Thus, without any reference point, it seems hard to evaluate an attribute. If such reference point -in one way or the other- is missing for an attribute, then people tend to pay less attention to the attribute.
Attribute evaluability and the accommodation of schemata
We now take a closer look at the accommodation of schemata. What exactly may be the role of attribute evaluability in adapting a schema?
Sometimes a new service or product (such as the new BlackBerry Z10) comes with innovative, but difficult to evaluate, attributes. In such a case, we hypothesize that an existing schema will not be adapted adequately.
In Hsee’s dictionary experiment, for instance, customers in separate evaluations had little knowledge about the number of entries. Due to the lack of a reference point, it was hard for them to evaluate this attribute. As a consequence, the customers paid less attention to this attribute (when compared to the easy to evaluate attribute Defects) when judging the dictionaries in a separate mode.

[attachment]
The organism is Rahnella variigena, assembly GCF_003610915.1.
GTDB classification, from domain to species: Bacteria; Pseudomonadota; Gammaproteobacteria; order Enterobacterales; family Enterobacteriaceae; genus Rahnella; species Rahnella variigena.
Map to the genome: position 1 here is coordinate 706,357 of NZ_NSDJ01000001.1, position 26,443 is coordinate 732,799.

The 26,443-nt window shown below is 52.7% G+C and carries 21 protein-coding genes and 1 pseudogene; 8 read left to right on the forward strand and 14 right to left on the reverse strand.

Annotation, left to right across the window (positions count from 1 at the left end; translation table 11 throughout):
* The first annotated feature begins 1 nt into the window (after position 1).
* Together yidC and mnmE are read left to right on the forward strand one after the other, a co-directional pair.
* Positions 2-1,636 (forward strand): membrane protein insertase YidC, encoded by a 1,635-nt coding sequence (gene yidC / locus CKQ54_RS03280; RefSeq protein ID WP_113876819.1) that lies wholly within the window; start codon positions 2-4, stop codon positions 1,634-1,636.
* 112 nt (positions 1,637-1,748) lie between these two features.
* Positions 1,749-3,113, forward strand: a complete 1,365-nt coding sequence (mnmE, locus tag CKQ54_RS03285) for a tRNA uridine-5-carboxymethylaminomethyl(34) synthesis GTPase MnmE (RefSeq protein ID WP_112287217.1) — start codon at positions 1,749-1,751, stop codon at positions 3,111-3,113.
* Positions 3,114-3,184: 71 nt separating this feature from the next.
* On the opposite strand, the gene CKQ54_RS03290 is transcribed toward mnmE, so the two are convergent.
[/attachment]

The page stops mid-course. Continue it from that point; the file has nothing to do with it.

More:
We claim that this also may be true when accommodating a schema: difficult to evaluate product information may be neglected by the customer and therefore not sufficiently processed. As a result, customers adapt existing schemata in such a way that doesn’t correspond to what the designer originally had in mind. That is, difficult to evaluate attributes might not be sufficiently included in the adapted schema.
Supposedly, for easy to evaluate attributes (remember ‘torn cover’ in Hsee’s experiment) customers have clear and similar reference points. When employing such reference points, people can easily process attributes, and as a result, adequately include them in their adapted schema. Importantly, this accommodated schema will more likely correspond to what the designer originally intended.
What about the new BlackBerry Z10? This product has many innovative improvements. However, we think that if such an improvement is difficult to evaluate, consumers experience difficulty in adapting their BlackBerry schema. Therefore, as a manufacturer of a product, you have to take into account the evaluability of such improvements.
Also notice that the evaluability of an attribute will depend on the availability of a reference point. Such a reference point serves as an anchor, and possibly makes the consumer’s mental schema more easily and quickly accommodated.
The easy way with difficult to evaluate attributes